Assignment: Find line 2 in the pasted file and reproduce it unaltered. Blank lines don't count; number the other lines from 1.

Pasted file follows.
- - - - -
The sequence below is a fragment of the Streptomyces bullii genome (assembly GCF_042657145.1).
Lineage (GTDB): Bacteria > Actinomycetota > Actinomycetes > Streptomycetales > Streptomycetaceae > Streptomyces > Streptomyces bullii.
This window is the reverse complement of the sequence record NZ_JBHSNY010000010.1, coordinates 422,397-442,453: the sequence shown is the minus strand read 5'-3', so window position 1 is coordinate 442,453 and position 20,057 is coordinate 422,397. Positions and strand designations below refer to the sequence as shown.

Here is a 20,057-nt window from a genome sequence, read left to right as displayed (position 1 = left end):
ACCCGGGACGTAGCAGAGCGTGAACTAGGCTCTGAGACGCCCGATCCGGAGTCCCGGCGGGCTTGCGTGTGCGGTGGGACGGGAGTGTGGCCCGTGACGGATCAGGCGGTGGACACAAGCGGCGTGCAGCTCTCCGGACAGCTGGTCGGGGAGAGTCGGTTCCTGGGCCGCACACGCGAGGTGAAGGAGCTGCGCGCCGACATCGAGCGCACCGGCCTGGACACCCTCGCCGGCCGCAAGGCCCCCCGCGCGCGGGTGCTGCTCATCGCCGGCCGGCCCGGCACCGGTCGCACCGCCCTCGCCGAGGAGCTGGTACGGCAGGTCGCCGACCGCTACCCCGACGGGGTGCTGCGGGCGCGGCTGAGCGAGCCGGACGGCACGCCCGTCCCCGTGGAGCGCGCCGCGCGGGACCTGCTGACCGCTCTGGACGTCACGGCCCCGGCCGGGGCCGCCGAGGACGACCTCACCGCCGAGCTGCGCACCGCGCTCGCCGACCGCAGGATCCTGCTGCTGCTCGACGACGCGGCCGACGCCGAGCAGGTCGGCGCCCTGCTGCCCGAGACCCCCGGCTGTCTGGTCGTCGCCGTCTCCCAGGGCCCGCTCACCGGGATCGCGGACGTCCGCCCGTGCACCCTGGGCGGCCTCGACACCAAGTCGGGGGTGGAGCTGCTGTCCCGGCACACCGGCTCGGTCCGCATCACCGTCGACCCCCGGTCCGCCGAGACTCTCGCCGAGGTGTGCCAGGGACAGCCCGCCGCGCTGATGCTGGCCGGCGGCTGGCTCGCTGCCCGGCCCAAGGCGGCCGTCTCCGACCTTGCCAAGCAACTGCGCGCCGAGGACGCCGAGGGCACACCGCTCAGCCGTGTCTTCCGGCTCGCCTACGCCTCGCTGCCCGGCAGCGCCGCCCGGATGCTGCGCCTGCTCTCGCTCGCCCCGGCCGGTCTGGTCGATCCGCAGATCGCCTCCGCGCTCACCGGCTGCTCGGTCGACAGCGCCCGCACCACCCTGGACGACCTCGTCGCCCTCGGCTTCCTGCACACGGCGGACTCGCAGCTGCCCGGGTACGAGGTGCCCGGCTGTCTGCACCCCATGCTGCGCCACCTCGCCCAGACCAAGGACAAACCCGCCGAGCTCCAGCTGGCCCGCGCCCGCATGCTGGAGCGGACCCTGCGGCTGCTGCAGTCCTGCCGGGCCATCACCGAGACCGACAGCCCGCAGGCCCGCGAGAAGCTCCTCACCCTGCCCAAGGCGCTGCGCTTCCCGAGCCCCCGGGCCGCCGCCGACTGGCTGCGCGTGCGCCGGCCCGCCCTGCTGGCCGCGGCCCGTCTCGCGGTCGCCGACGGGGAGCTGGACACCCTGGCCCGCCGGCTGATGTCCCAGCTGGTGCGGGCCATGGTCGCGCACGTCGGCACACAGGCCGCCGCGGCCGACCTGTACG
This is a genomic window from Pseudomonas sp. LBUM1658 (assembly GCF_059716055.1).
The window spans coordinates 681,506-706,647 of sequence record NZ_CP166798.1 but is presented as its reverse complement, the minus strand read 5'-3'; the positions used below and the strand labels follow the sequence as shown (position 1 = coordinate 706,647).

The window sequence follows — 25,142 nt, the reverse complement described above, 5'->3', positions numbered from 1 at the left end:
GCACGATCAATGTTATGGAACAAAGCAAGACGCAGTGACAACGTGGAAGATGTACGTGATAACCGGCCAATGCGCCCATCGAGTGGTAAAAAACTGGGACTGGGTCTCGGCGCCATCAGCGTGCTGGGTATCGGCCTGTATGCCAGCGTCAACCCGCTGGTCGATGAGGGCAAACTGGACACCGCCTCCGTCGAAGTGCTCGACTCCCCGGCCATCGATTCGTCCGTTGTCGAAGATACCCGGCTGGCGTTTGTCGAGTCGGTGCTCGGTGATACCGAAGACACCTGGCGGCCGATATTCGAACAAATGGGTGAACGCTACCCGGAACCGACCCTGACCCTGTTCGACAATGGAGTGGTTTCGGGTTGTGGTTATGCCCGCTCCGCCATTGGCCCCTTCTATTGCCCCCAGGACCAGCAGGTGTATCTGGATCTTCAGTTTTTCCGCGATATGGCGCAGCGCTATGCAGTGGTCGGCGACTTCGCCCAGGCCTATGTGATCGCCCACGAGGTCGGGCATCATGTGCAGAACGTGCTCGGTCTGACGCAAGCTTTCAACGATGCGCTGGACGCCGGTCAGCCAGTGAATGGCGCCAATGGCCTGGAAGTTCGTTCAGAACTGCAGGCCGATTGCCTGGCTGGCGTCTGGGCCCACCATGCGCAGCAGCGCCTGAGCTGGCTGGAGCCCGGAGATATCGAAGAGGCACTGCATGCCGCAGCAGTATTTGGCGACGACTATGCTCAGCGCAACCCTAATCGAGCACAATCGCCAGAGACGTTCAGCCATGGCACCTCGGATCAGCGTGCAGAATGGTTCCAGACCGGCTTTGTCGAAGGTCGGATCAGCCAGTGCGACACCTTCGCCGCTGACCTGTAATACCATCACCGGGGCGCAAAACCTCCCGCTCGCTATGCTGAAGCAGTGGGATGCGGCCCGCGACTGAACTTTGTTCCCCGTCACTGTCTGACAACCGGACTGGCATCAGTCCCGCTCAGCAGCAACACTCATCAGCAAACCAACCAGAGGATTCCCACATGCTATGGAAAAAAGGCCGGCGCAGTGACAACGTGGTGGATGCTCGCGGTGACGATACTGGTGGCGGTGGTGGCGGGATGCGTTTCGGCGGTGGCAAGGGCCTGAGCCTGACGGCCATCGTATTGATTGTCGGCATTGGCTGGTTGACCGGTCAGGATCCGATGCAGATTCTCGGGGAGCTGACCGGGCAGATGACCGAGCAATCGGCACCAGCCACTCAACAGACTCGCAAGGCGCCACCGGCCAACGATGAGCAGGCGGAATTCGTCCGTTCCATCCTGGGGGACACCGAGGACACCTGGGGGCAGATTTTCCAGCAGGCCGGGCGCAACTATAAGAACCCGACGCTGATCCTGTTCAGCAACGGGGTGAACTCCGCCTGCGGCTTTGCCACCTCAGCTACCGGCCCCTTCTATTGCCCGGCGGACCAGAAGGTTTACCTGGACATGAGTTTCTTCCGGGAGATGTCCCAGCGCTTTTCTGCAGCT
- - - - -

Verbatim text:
Lineage (GTDB): Bacteria > Actinomycetota > Actinomycetes > Streptomycetales > Streptomycetaceae > Streptomyces > Streptomyces bullii.